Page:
This is another "math" type set, but if you work a bit ahead, it’s actually easy on the math side… just tough on the swimming side.
This is the type of set that sneaks up on you, starts off feeling pretty smooth and easy, then builds to a more challenging set toward the end. It’s also about more intensity toward the end of the set. Pre-plan, think before you go, and hold back at the beginning so you learn more about pacing and feeling your speed in the water.
Main Set (short course yards):
– 10 x 100 on 1:30 – find out your average 25 time for the 100, and hold that for all the 100s. Example, if you are swimming 1:20s, your average 25 time is :20. Try to hold that pace through this entire part of the set.
– 10 x 75 on 1:15 – A little more rest / 25, but now you have to create a NEW average 25 time which is faster than the 100s. So, if your average 25 time on the 100s was :20, now you have to hold at least :19 / 25, so your time on each 75 should be about :57. Sure, anything under a 1:00 counts, but try to round down to whole numbers for this set.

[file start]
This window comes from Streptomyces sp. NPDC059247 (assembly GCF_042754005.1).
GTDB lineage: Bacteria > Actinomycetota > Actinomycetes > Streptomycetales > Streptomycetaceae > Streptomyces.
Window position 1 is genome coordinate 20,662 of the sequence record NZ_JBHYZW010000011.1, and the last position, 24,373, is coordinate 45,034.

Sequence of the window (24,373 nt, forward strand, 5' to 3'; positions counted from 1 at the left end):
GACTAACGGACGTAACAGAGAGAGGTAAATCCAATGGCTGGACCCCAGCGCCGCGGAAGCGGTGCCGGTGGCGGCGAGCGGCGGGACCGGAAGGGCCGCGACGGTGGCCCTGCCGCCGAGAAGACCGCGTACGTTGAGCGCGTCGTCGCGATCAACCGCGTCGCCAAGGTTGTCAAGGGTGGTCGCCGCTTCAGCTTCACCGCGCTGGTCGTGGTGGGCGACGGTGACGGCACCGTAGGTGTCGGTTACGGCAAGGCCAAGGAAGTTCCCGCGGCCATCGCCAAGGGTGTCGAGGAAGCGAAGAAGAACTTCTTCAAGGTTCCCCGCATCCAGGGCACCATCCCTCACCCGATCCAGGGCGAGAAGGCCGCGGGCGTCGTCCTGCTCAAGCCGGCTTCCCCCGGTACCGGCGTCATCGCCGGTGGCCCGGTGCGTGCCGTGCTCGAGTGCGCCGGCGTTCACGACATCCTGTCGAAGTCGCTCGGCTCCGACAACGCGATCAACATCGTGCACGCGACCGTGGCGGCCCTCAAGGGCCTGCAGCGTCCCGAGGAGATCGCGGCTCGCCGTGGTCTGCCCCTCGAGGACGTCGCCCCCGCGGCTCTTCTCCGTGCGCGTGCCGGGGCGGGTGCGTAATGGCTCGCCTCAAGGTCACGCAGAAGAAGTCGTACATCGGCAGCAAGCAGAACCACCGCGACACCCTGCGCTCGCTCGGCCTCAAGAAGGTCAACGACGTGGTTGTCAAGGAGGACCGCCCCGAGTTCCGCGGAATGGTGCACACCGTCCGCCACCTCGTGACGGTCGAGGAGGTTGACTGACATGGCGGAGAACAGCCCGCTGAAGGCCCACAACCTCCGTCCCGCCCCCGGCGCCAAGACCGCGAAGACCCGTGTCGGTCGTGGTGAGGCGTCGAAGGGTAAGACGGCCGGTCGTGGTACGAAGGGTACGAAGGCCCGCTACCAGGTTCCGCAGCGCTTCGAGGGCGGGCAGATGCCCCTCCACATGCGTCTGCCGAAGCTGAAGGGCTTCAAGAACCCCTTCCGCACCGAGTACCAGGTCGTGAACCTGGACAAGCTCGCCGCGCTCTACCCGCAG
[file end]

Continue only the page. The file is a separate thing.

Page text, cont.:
– 10 x 50 on :55 – Again, a bit more rest / 25, but also again, the average 25 time needs to continue to come down. If your average time on the 75s was indeed :19, now you have to go at least :18, or :36s for each 50.
– 10 x 25 on :30 – Yep, more rest based on the per 25 rule, but also, now faster. You have to go at least :17s on all of the 25s.
The trick here is being honest, and holding back at the beginning. Setting goals for each segment prior to starting the set can also help so you don’t have to do the math on the fly.
The lane 4 group had the following goals prior to starting the set:
– 100s at 1:20
– 75s at :55
– 50s at :32
– 25s at :15
It’s a good set if you approach it in that way. Enjoy.